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New Jersey Casinos Will Remain Closed Indefinitely

The Covid-19 outbreak has impacted significantly on various jurisdictions and marketplaces across the globe, with New Jersey’s Atlantic City and offline gambling
sector offering a relevant case in point.

This state has actually reported more cases than others in North America (other than New York), with a total of 155,000 confirmed cases and 11,191 deaths amongst the
8.9 million population at the time of writing.

Of course, this has not impacted on gamblers too much, as anyone who likes to wager their hard-earned cash regularly has plenty of great options available online in

However, the brick-and-mortar marketplace in NJ has been genuinely affected, while this trend could continue for the foreseeable future. But when will casinos reopen
their doors, and can these establishments recover over the longer-term? Let’s find out.

Atlantic City Closures - The Story so Far

The spread of Covid-19 in the US began in earnest in March, and the Garden State’s Governor Phil Murphy elected to temporarily halt gambling operations by closing the
doors at all nine casinos in Atlantic City on the 16th of the month

The socio-economic effect of these measures have already been felt throughout the industry, with the gambling mecca of the northeast reporting an estimated 69% decrease in revenue generation year-on-year in April. Not only has this triggered mass layoffs that have impacted thousands of gaming industry employees statewide (and the subsequent lives of a raft of other residents), but it’s also unclear when the current hiatus will end.

“It’s a huge game-changer in our economy and in the lives of literally tens of thousands of people out there,” said Governor Murphy in an interview on WPG Talk Radio. “I would love nothing more to say we’re ready to go. We’re just not there yet.” So, while plans to reopen casinos throughout Atlantic City remain the source of ongoing discussion, the Governor is clear that no concrete or tangible end to this
aspect of the lockdown is in sight.

While this issue is particularly pertinent in NJ, we should not forget that other states have been similarly affected. According to the American Gaming Association, 181 of the 989 commercial and
tribal casino properties in the US have already been reopened as of May 26th, with establishments in Arizona, Florida and South Dakota having experienced increased demand upon the resumption of their operations.

This will be on the mind of Atlantic City operators, who should be ready to cope with such demand from the moment that they reopen their doors. The Rise of Online Gambling in NJ They say that when one door closes another one opens, and this rule can definitely be applied to gambling in NJ.

After all, while offline gambling revenues declined at an alarming rate in April, the state’s online yield soared to a record $80 million during the same period. According to figures released last week by the New Jersey Division of Gaming Enforcement (DGE), licensed iGaming operators in the state generated combined revenues of just under $80 million during the reporting period, with this representing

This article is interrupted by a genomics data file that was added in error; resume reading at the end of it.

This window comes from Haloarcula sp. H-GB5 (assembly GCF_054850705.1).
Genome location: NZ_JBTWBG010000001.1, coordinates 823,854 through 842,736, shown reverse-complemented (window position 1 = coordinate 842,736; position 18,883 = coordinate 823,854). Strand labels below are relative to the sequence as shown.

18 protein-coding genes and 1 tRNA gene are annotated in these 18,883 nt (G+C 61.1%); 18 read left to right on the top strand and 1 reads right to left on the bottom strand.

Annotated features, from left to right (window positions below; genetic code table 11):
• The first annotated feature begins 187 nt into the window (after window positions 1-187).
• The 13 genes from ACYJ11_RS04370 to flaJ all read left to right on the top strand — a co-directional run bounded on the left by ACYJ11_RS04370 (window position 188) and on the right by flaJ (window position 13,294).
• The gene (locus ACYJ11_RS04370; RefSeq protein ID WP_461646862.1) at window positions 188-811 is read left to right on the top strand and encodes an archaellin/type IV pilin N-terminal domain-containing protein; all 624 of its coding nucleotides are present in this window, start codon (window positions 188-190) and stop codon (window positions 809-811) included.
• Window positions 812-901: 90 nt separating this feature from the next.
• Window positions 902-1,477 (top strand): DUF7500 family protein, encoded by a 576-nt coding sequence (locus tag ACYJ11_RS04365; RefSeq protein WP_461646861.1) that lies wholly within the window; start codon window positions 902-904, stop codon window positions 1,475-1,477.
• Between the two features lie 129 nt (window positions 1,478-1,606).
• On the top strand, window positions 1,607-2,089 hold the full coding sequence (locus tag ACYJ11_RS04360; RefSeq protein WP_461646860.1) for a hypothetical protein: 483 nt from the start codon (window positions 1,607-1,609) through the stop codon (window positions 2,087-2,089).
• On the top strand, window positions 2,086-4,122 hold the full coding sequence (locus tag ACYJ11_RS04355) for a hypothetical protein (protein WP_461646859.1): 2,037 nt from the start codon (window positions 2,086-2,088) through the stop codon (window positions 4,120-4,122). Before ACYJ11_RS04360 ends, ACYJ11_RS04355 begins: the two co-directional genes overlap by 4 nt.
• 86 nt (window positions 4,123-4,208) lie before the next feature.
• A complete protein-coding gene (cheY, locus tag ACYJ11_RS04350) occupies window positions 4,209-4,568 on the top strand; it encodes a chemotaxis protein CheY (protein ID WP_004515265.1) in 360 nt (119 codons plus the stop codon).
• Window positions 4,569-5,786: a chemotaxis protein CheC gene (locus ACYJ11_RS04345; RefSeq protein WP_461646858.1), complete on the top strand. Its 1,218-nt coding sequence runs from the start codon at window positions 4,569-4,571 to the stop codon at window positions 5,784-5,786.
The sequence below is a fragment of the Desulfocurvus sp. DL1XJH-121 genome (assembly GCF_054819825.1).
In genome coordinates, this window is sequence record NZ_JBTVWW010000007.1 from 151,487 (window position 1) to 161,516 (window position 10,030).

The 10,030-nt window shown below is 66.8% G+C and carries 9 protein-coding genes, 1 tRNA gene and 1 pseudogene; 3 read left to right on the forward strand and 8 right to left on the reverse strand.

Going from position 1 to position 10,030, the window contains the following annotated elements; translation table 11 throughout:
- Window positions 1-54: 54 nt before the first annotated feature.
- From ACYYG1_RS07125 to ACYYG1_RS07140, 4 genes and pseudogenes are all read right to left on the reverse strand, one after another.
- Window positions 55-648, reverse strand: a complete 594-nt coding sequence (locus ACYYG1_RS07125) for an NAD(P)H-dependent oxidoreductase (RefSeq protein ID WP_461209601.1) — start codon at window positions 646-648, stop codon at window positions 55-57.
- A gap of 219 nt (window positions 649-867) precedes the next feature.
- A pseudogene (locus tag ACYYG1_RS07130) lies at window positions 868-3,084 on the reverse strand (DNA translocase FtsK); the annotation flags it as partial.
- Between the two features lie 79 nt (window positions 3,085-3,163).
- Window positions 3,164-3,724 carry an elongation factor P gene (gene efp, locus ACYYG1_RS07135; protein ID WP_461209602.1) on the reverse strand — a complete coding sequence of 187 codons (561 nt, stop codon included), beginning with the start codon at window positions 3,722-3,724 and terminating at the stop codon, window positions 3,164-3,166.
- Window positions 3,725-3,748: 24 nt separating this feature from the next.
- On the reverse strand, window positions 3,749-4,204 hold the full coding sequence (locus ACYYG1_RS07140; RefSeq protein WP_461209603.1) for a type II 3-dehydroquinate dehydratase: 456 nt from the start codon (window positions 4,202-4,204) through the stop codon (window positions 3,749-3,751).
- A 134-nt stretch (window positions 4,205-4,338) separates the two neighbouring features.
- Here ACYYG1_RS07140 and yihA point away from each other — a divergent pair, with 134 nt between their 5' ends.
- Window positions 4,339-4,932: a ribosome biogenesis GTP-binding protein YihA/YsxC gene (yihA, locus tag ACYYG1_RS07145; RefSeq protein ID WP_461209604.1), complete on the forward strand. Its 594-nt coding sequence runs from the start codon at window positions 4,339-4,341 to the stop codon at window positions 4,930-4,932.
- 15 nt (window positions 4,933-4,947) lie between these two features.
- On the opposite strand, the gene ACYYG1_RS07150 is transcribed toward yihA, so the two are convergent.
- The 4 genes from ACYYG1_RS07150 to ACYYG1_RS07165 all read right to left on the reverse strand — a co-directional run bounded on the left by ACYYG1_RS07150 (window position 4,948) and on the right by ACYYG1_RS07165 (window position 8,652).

a 118.6% gain in relation to April 2019.

This is also nearly $15 higher than the previous record set in March 2020, and while iGaming in NJ has been embarked on an upward trend for a while now, there’s no doubt that the Covid-19 outbreak has accelerated this growth considerably. In total, the online casino vertical was up 114.3% to a record $74.8 million, while online poker also more than tripled year-on-year to $5.15 million.
The latter also beat the previous poker record of $3.6 million set during the last month, showcasing how all iGaming verticals have continued to boom since the coronavirus pandemic took hold stateside.

The Last Word
Ultimately, while the growth of iGaming verticals and the total GGY has been good for New Jersey, the local economy and labour market will continue to suffer for as long as Atlantic City is closed for business.
The good news is that Governor Murphy has begun to initiate the gradual lifting of lockdown restrictions on several of the state’s industries, including spas, barbershops, salons and gyms.

Each of these establishments may be allowed to open their doors in the coming weeks and possibly before the end of June, and casinos may also end up being included in this group.
However, the Governor has urged continued caution and the ongoing prioritization of customer safety, and remains loath to commit to a fixed date or time frame at this time.

For now, all parties must remain patient and focused on the bigger prize, but operators should definitely brace themselves for a huge spike in demand once their doors finally reopen.